And at some point you're going to need to deal with this relationship with Granny.

CentimentalFreedom

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Re: Reader Case Study - Gargantuan Family
« Reply #28 on: March 24, 2014, 06:27:04 AM »
Although I am a bit hard-headed and overly passionate about EVERYTHING.

If everything is important, then nothing is important. 

I did some quick Googling and saw http://efficiencynb.ca/home/efficiency-nb-in-the-news.html#Feb32014
- I'd note that you probably don't need an audit, you can do most of the checks yourself.  E.g., what do the insulation levels look like?  Where are your drafts?  Perhaps a task for your brother to take on?

As a baker, I'm sad to see you plan to cut this completely from your life.  Could you switch to making things like pizza or breads?  This would have the added benefit of reducing your grocery bills instead of increasing them.  (A co-worker's partner started to make crackers when the family was tight and couldn't justify other baking.)

And at some point you're going to need to deal with this relationship with Granny.

Yep, I tend to go overboard when baking. I'll look into baking breads/pizza.

I'll deal with granny when I can build her an in-law suite.

going2ER

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Re: Reader Case Study - Gargantuan Family
« Reply #29 on: March 24, 2014, 11:16:18 AM »
I'm in NS so used to the types of bills you  are posting, although not as high, I do understand everything seems to come at a premium.

I agree with others about the phone plan. We are with koodoo and have unlimited free long distance in Canada, voice mail, a few other features that I can't remember for about $30/month. How often do you "need" your phone. I usually use mine for emergencies and when travelling. Work has a phone, we have a land line, so almost anywhere I go there is access to a phone, and for that matter a pay phone is only .25 so cheaper than a cell.

I have been looking at Teksavvy.ca and they seem to cover this area, I need to check out Start.ca too as the cost of internet with Bell and Eastlink is crazy.

For living somewhere close to everything you use a ton of gas. I do not have a gas friendly vehicle as it was selected to be able to pull our trailer, plus I drive 24km each way to work 4-5 days per week. We spend approximately $100 per week in gas, plus we pay more per liter. If you only have 2 children, do you really need a larger vehicle? Does everyone normally go out together? I don't think its necessary for the renter to use your vehicle, just let them know that it is on its last legs and you can't afford to replace it. I also hope he puts gas in it for you.

Unless granny is paying you can not afford to build her an inlaw suite. She has a room and should be contributing to household bills and food, it is honorable to say you don't want to, however, you can't afford to support her. She needs to contribute. Do you also have a neice and another adult living in your home? They also need to contribute.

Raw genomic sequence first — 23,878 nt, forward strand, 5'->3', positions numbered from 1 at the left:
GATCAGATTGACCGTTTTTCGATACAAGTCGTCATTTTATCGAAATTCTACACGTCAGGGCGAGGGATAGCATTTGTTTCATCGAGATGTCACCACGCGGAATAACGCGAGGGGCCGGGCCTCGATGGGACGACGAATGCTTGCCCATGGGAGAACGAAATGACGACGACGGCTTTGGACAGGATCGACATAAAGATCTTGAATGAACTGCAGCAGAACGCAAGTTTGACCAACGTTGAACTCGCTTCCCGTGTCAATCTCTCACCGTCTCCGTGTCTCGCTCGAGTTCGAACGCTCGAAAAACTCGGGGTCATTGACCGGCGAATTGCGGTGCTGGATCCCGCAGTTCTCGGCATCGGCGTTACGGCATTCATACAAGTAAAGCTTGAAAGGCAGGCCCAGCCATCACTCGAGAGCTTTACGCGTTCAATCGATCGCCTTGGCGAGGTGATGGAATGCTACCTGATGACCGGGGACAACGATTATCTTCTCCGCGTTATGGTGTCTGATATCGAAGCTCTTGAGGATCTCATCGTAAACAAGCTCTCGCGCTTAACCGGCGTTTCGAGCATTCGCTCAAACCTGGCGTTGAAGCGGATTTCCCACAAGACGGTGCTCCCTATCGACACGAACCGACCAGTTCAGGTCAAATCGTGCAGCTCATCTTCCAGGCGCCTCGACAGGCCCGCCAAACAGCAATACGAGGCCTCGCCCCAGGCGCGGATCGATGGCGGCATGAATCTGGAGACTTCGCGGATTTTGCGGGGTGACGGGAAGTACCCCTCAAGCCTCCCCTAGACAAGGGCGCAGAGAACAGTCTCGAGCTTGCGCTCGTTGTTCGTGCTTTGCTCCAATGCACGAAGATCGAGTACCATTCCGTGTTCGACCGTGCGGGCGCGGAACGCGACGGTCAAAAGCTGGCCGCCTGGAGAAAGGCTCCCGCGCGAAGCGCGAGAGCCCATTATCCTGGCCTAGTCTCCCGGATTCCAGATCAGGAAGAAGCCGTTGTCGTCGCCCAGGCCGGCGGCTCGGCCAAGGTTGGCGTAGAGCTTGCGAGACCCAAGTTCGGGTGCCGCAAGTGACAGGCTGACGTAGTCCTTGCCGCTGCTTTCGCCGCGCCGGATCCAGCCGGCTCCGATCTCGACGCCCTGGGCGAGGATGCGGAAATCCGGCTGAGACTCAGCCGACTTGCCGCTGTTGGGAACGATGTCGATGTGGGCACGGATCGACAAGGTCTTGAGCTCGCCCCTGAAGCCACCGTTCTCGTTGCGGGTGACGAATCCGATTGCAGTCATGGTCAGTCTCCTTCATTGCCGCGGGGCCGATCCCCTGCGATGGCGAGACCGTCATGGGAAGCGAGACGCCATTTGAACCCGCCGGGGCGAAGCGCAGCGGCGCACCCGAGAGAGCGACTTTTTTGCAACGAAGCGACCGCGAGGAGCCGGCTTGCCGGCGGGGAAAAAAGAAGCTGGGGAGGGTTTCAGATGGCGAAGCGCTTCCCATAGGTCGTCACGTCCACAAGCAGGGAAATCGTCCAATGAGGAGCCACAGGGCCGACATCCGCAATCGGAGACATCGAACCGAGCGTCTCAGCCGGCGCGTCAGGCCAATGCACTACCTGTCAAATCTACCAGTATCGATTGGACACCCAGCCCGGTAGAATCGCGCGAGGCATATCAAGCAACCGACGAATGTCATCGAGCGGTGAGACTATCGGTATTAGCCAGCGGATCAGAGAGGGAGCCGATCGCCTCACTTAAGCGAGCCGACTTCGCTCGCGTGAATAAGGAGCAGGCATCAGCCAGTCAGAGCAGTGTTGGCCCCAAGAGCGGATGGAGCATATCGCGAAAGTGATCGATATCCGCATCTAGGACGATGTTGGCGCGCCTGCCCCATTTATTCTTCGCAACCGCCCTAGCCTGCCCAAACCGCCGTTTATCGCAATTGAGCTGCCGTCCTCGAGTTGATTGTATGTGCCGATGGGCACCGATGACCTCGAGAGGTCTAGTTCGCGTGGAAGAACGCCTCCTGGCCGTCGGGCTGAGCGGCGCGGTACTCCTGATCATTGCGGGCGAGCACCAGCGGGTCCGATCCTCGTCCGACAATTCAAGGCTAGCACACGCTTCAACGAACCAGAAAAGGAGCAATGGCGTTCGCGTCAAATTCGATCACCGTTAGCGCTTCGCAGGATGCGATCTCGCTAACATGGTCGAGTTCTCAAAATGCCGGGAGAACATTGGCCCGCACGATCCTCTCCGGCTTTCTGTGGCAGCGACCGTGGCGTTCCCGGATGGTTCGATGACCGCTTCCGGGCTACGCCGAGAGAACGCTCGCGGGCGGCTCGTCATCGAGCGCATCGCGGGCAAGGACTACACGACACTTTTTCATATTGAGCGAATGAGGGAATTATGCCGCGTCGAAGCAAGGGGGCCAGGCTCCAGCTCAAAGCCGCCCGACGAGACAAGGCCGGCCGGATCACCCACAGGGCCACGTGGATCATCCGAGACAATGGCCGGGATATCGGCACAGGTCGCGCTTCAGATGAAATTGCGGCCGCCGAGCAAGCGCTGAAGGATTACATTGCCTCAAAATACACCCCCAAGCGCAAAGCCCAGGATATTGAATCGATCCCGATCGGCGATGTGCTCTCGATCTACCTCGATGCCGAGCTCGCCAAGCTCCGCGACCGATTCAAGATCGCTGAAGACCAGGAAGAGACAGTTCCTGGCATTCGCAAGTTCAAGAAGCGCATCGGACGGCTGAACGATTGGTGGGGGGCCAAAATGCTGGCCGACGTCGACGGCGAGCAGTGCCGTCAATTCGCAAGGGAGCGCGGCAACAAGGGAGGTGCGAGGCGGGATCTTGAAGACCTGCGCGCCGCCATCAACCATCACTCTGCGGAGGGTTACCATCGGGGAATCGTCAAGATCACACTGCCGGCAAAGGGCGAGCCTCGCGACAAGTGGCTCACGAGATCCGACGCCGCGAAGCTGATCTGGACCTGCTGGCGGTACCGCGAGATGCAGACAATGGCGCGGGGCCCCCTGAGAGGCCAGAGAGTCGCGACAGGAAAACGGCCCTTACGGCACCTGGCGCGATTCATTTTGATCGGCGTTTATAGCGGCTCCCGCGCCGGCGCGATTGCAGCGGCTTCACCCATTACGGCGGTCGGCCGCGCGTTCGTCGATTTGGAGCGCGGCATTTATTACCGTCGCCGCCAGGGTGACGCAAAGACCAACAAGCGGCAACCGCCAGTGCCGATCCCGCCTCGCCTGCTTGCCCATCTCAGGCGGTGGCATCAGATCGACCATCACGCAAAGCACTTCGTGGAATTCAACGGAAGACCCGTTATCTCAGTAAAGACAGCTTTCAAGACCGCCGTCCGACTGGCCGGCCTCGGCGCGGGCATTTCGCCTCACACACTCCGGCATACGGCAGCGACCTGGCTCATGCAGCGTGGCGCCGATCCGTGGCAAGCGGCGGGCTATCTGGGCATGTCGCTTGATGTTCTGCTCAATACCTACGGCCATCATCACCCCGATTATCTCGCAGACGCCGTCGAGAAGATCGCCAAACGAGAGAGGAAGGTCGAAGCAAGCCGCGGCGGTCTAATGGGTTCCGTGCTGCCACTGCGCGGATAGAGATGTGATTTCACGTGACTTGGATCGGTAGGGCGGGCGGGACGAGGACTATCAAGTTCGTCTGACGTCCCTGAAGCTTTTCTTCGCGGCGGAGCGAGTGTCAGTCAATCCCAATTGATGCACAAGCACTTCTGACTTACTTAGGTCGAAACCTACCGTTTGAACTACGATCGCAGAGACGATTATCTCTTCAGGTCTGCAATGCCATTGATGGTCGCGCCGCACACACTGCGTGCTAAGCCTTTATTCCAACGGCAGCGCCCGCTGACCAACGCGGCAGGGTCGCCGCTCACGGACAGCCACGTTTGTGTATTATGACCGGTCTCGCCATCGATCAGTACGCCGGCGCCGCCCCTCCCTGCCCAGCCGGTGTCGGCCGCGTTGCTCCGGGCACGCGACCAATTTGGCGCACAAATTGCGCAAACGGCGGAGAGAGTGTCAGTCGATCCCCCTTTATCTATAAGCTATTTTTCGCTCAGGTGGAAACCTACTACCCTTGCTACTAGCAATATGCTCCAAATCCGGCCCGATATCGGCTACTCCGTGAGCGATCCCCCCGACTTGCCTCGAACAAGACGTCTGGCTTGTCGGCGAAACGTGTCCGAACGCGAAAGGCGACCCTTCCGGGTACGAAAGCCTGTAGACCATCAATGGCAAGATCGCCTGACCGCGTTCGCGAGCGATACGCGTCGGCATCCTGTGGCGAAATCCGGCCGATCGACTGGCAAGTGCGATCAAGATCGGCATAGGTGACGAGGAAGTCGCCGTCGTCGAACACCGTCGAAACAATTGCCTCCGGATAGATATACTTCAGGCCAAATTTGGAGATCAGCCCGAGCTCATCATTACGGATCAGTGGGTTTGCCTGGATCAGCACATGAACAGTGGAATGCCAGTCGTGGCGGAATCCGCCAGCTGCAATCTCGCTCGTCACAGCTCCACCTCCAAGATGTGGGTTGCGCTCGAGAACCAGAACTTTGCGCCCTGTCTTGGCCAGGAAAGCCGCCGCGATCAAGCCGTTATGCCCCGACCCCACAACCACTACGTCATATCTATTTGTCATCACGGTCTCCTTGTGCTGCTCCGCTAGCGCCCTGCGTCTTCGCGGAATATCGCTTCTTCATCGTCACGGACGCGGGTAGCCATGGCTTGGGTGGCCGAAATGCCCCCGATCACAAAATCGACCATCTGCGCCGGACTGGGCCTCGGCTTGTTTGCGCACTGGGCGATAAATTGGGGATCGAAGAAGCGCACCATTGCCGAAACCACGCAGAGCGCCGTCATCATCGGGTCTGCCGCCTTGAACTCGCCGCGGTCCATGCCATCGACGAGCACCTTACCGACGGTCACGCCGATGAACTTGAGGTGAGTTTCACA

You can probably still afford to bake, just chose what to make that would be important for your family. Instead of that decadant cheesecake that will cost $20 to make, buy a cake mix for $1.00 and make some cupcakes with the kids. Make bread or cookies that can be packed in lunches.

I would focus on getting the personal debts paid off as that may free up the money you are paying in interest on them.

Would it also be possible for your husband to find a side gig? Either to bring in extra money or to give you a break?

TrMama

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Re: Reader Case Study - Gargantuan Family
« Reply #30 on: March 24, 2014, 11:39:51 AM »
A good place to start with reducing your energy consumption is to replace your showerheads with low flow models. Look for something around 1.4 ga/min. As a bonus, a low flow showerhead creates less steam and allows me to run the fan for a shorter period, thereby saving even more money by not blowing all our warm air outside.

Also, I just checked my home insurance rates with http://www.insurancehotline.com/. Shop around.

CentimentalFreedom

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Re: Reader Case Study - Gargantuan Family
« Reply #31 on: March 24, 2014, 12:37:11 PM »
A good place to start with reducing your energy consumption is to replace your showerheads with low flow models. Look for something around 1.4 ga/min. As a bonus, a low flow showerhead creates less steam and allows me to run the fan for a shorter period, thereby saving even more money by not blowing all our warm air outside.